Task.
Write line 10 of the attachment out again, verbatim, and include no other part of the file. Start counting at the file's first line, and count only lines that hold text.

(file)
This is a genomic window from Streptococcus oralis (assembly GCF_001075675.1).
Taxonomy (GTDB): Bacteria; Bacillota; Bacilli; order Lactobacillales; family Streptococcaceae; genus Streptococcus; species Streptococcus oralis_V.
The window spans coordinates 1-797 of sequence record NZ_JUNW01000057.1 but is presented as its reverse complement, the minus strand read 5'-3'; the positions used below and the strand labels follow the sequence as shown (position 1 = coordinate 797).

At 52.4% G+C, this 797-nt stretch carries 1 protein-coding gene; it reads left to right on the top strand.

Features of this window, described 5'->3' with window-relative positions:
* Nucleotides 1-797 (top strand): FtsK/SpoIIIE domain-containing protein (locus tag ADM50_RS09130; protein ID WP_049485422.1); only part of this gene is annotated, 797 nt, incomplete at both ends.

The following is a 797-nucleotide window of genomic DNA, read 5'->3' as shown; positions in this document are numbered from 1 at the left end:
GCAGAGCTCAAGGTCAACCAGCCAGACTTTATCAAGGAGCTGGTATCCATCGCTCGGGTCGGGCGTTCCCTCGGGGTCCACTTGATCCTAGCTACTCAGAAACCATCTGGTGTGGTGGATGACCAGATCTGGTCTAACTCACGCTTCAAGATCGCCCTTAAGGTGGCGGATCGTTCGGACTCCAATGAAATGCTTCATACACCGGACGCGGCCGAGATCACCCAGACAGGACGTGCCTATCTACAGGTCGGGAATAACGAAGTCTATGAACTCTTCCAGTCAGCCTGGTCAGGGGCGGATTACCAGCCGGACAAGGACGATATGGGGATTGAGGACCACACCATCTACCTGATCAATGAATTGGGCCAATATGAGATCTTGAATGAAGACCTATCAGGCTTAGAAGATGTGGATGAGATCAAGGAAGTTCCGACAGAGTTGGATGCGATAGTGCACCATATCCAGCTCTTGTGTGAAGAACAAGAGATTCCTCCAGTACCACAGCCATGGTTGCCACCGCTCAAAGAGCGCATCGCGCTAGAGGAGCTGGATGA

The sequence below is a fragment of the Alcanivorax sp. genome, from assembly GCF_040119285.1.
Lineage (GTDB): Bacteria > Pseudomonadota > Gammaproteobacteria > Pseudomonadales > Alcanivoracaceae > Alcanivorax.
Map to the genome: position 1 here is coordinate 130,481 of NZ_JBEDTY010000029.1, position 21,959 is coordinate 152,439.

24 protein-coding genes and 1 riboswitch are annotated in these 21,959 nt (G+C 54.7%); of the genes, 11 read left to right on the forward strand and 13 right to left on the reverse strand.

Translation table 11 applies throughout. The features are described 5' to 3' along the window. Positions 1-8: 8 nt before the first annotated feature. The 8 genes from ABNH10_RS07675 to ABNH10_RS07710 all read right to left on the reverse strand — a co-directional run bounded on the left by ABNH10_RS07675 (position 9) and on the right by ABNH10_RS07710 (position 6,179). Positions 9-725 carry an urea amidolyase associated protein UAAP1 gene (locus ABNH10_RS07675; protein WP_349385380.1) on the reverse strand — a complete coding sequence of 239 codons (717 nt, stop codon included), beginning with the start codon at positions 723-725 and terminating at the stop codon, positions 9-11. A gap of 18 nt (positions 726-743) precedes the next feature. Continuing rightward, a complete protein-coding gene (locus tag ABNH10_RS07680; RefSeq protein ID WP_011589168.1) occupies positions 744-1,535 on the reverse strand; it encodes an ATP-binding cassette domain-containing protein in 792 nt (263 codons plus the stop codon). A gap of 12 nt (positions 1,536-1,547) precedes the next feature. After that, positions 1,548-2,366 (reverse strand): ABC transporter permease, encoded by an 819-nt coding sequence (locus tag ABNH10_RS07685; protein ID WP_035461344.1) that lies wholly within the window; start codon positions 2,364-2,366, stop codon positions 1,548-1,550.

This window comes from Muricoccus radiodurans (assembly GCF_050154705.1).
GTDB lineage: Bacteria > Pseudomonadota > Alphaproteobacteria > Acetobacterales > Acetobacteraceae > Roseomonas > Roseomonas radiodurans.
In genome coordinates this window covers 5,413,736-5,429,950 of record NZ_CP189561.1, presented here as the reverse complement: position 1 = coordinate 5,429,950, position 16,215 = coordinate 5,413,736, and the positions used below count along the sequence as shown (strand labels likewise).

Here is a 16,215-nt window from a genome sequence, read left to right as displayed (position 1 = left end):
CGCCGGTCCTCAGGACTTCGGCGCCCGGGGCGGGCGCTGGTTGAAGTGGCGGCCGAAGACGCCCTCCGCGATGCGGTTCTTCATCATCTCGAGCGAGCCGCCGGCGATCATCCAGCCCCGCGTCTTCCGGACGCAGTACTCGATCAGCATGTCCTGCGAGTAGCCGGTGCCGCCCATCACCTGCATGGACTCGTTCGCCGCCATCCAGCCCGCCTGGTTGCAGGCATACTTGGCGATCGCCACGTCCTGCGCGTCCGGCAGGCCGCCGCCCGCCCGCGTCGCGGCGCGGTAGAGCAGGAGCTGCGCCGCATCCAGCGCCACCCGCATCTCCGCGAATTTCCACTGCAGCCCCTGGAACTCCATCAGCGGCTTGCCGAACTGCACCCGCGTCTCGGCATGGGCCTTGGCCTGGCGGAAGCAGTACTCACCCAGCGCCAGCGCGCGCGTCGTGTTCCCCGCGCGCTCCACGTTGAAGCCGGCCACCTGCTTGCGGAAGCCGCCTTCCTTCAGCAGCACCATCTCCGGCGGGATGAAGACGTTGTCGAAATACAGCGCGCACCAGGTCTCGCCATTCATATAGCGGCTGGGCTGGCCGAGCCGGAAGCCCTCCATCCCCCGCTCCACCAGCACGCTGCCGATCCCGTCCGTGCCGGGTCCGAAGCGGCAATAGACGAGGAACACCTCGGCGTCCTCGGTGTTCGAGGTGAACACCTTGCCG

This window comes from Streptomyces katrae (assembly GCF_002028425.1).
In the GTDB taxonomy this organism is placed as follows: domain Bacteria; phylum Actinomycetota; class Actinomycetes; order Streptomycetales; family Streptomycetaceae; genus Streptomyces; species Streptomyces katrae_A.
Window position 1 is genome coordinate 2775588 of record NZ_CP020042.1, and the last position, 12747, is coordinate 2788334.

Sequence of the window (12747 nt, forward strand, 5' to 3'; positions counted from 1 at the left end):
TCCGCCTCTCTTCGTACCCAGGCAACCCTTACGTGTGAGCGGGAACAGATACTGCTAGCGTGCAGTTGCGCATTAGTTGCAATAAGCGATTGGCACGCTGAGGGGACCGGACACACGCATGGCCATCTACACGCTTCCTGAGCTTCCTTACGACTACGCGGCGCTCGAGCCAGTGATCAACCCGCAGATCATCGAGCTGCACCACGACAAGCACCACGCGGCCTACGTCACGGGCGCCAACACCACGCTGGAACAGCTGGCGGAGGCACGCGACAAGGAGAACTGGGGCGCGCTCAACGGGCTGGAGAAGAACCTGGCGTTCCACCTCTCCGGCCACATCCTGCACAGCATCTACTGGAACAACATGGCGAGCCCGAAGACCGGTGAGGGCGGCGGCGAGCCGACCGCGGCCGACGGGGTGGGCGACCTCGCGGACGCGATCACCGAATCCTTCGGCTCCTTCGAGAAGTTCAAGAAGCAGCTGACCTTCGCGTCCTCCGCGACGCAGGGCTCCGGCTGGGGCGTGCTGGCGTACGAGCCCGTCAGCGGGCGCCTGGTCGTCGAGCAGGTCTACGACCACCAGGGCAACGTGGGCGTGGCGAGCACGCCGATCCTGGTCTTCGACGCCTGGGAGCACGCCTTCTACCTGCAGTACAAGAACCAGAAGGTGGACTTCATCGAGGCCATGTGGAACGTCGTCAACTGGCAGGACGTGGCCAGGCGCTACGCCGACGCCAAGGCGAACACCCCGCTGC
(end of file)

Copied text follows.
Lineage (GTDB): Bacteria > Pseudomonadota > Gammaproteobacteria > Pseudomonadales > Alcanivoracaceae > Alcanivorax.